I have a book which is pretty hefty – but which looks very good which you have inspired me to read – it is called “Austerity Britain” and it is all about how awful life was after the war….
Anyway – thanks for your post – you have really made me think
Great review, Thomas. I've never read Pym, so I wouldn't really know what to expect of her writing. I have this particular book sitting on my shelf waiting to be read. I just think that I have to be in the mood to read this book, so I'm waiting for that mood to strike. Thanks to your review, I now know that when I finally do want to read this book, it will definitely be worth the read. Cheers!!
I think that I have to read this book, I have been wondering where to start with Pym and this sounds like the perfect place.
Nan, again. Didn't want you to think I'm someone who believes in one true way. I hardly ever go to church, but was brought up Episc. As far as a 'grudge match' I am acquainted with a few people who do deeply believe their way is *the* way, period. 400 years is but a minute. :<) Sadly, so much of the world's fighting is due to these kinds of beliefs.
Hannah: I am glad you appreciated it. I think the Austerity Britain book sounds fascinating. I love reading about deprivation that isn't the result of a ne'er do well drunk parent.
Nadia: If you end up liking it, you will wonder why you waited so long to try Pym.
Simon S: I actually think Some Tame Gazelle is the place to start. But you won't go wrong if you start with Excellent Women.
Nan: I re-read my response to you and it did seem a bit like I had a horse in that race. I really don't. I am pretty much a non-believer these days although I do like the ecclesiastical milieu of folks like Pym and Trollope and others.
I've really struggled with Barbara Pym in the past, specifically with Quartet in Autumn. I didn't love it, but I understood why someone who could relate in some way would. There was little to nothing I could relate to, but maybe one day.
Lu: I haven't read Quartet in Autumn. Maybe it is a side of Pym I don't know.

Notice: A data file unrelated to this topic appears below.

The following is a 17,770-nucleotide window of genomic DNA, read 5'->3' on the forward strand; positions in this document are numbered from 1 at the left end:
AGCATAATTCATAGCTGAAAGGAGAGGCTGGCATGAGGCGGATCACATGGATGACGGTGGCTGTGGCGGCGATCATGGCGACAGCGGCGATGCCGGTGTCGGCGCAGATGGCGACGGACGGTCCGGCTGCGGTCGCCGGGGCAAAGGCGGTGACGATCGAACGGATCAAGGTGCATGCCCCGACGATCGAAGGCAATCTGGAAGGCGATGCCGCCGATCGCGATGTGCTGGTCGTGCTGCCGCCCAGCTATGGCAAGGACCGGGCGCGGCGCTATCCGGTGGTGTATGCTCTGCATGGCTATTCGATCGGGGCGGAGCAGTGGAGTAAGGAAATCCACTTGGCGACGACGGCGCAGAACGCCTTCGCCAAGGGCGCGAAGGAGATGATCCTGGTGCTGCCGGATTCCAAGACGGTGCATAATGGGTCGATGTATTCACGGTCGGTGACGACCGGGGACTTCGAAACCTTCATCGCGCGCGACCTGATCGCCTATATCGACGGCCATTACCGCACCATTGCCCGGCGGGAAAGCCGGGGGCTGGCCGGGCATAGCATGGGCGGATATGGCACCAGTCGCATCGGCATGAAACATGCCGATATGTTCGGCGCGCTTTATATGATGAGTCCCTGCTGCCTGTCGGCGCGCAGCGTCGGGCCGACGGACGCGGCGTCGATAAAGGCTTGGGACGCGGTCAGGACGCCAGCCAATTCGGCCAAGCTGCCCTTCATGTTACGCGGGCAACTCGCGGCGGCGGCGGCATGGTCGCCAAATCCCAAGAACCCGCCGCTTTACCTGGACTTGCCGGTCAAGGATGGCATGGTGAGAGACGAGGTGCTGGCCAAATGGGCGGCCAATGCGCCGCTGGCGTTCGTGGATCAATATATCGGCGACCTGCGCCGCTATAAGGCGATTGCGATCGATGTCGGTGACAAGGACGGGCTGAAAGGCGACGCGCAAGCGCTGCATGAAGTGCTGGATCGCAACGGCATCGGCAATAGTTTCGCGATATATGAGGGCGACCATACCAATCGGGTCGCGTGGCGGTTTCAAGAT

Hi there, interesting comments on Barbara Pym. I've been a fan of hers for a number of years so to get a fresh perspective is illuminating. Not sure I agree completely about the 'religious intolerance' though. Remember 'irony' is the watchword with Pym so I wouldn't take too seriously some of the religious comments, there's a jokiness underneath. And the British are if anything considered almost too tolerant, some would say, so that needs to be read into the mix too. Even then it was a secular society which paid lip service to good principles but wasn't bothered who or what you worshipped, as long as you *don't cause a fuss*! I'm an academic librarian in Oxford, so almost stereotypical Pym in theory, though perhaps not in practice.
What an interesting selection of books you've been reading! I'd also recommend Persephone Books http://www.persephonebooks.co.uk/ who publish 'rediscovered 20th century classics' but maybe you're already familiar with those.
Katrina: Thanks for stopping by. Just to clarify, I don't think Pym was intolerant of Roman Catholics, just some of the characters in Excellent Women–who I assume had some basis in fact.
I love Persephone books, I have quite a few older posts about them. And I even participated in the Pesephone Post secret santa this past Christmas. It was loads of fun.
Hi Thomas, ah yes, see what you mean about some characters' comments. You know there's even a Barbara Pym cookbook?!?
Persephone: yes, sorry, looking back through your archive I see you are fully aware of them. At our local reading group in Oxford, the Albion Beatnik Bookshop Book Group, it's my turn soon to pick our next read, and I'm thinking of the Persephone book 'The Hopkins Manuscript', which I proofread for Persephone, a sort of stiff upper lip sci-fi story about the moon crashing into the earth and surprisingly moving in more ways than one.
Katrina: How cool that you proofread The Hopkins Manuscript manuscript. I haven't read it, but I gave it to my Pesephone Secret Santa because she seemed to have an inclination toward sci-fi.
People can be put off by the 'sci-fi' tag, but this was both gripping and touching, and terribly English (may be a good or bad thing depending on one's taste!). Think Diary of a Nobody (have you read that?) morphing into the early b/w film 'The Shape of Things to Come'.
I always wish people would let me know when this happens, so just wanted to come back and comment on this post- I picked up Excellent Women this past week, I believe based on this review, and I plan to start reading it today! So thank you :-)
Just linked your review to mine; it is yours which I prefer. I, too, reveled in the strength of Mildred while bemoaning her bathroom sharing-small meal enjoying-interferring busy bodies of the church. I like how Pym upheld the idea of an excellent woman, but I can agree with you that poor Mildred should have told some of them to carry on without her.
I disagree with a review I read that Everard and Mildred marry. Do you believe that to be true? I think he was much too preoccupied with himself, much too practical to be romantic, and I think all he wanted of her was what everyone else wanted: her faithful assistance.
My review is here. Thank you for hosting this week Thomas, it was my first introduction to Barbara Pym, and I much prefer knowing her through the insight of other's eyes in accompaniment to my own.